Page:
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Turkey's environmental disaster, a global lesson

Turkeys environmental disaster, a global lesson
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Turkey's environmental disaster, a global lesson

Highlights

Over the last six months, a huge mass of organic matter has bloomed over the surface of Turkey's Marmara Sea, south of Istanbul, boosted by global heating and an overload of pollutants including wastewater and pesticides

Over the last six months, a huge mass of organic matter has bloomed over the surface of Turkey's Marmara Sea, south of Istanbul, boosted by global heating and an overload of pollutants including wastewater and pesticides. This is yet another example of the rot unleashed by man on nature. The water has been taken over by a sticky web of "sea snot" caused by rising sea temperatures and ineffective waste management, and if something is not done soon there is no way one could carry on fishing in the sea. The current flare-up, which began in December, is the inland sea's largest recorded marine mucilage bloom and it is devastating the ecosystem, from the shores of Europe's most populous city, Istanbul, to the Aegean, a popular spot with holiday-makers.

Environmental experts say the slimy substance is the result of an overproduction of phytoplankton, caused by climate change and the dumping of household and industrial waste. Divers have observed mass fish deaths and say corals and sponges are fully coated in clumps of organic matter, often fatally, while ugly brown froth is being coughed up to the surface like phlegm from a diseased lung.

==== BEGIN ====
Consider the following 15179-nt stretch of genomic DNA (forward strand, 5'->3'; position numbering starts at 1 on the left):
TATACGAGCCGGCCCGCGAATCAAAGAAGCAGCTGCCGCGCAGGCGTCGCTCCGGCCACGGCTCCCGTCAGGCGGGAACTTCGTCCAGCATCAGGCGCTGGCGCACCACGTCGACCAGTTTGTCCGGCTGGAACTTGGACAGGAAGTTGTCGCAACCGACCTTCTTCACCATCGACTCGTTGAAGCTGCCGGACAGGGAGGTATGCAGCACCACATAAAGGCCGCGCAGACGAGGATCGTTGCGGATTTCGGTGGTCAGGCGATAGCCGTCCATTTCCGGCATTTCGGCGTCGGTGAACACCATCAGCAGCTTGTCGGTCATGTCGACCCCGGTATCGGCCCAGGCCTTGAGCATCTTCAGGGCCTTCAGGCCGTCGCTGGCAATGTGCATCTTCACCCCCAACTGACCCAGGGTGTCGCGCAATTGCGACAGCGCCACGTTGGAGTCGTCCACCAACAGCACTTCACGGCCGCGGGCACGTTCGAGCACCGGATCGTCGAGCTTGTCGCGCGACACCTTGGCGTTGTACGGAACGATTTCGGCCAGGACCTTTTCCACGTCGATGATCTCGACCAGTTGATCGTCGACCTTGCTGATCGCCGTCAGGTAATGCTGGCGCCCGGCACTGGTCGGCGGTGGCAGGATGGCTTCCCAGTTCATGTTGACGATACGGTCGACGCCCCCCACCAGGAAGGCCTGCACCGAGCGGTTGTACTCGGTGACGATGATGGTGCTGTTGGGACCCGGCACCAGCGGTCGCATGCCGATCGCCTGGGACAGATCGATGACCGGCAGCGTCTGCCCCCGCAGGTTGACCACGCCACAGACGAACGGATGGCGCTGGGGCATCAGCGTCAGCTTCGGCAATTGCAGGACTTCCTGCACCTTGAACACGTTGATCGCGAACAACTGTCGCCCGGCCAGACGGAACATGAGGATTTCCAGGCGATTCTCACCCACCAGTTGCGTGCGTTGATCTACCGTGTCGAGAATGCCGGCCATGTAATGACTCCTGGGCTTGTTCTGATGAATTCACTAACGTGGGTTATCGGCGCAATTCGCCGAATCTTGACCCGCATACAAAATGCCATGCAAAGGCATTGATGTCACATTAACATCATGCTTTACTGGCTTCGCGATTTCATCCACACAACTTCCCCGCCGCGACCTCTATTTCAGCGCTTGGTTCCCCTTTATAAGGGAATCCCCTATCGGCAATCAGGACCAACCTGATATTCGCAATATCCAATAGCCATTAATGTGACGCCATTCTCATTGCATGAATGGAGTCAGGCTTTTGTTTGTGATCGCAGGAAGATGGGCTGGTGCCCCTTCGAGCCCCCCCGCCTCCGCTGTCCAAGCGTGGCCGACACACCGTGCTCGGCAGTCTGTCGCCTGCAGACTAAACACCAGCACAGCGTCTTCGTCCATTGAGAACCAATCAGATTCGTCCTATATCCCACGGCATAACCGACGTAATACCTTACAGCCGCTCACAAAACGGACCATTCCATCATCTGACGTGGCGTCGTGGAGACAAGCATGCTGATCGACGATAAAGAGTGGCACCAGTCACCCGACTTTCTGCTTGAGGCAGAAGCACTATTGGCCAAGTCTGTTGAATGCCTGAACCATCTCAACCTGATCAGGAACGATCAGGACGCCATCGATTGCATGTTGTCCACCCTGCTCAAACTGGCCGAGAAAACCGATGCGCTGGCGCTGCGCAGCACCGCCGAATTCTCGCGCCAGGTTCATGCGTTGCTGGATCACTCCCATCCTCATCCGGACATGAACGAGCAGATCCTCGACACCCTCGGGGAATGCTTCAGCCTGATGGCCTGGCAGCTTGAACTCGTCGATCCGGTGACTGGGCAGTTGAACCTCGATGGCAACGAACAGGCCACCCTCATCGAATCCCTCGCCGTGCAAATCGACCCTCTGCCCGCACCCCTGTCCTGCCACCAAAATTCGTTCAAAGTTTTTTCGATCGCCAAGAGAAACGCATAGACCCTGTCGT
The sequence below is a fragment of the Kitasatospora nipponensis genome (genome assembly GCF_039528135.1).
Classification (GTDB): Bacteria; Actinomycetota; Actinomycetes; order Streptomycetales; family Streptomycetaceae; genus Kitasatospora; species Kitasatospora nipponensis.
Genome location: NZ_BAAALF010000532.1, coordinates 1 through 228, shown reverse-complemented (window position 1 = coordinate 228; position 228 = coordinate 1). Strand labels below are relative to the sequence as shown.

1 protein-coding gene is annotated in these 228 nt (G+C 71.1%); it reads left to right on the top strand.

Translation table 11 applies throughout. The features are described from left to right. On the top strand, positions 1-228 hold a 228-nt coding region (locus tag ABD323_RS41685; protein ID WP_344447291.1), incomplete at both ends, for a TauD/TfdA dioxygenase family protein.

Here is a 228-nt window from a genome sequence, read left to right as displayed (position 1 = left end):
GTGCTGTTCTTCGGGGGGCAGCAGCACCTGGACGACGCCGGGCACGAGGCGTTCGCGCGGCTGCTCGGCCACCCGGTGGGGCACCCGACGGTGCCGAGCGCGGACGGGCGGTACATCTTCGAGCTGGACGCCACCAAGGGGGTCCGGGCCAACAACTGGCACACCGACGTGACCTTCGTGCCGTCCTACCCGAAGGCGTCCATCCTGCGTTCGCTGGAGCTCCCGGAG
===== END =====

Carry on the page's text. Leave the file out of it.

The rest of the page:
The phenomenon is a stark warning to the world – a glimpse into an imminent future if humans continue to push the planet's life support systems to the edge. In the resort town of Erdek to the south, which sits on a peninsula that has seen some of the worst visible effects of the mucilage explosion, fishermen such as Karisik say their livelihoods have all but been stalled for the last six months. The sludge collects in their nets making them so heavy they often break or get lost.

The ones that do make it back are frequently empty as the strings are coated making them visible to the fish. Karasik, 35, who has a family and a two-and-a-half-year-old child to support, said he is out at sea most days from 5pm to 5am, and yet he barely makes more money than it costs. Over the weekend, President Recep Tayyip Erdogan pledged to save the sea from the snot problem, blaming the outbreak on untreated water from cities, including opposition-run Istanbul.

However, according to those who live and work around the sea, the problem is not new and has been going largely unreported and untreated since 2007, although this is the worst it has been. The heavily industrialised sea has a special ecosystem because of being inland, yet untreated waste and agricultural runoff are poured straight in causing high levels of nitrogen and phosphorus. Little effort has been made over the last few decades to reign in the creep of unsightly industrial facilities and concrete structures along the shores of a sea which is one of the smallest on Earth.

Successive governments and municipalities have failed to prioritise the environment and instead continued to dump their waste into the sea. But, then is it not true about our cities also? Governments often pay just lip sympathy to such causes because it does not really fetch them votes. Majority of the people are concerned about their immediate and daily livelihoods and raising their families. Long term impacts do not occupy centrestage in their lives.

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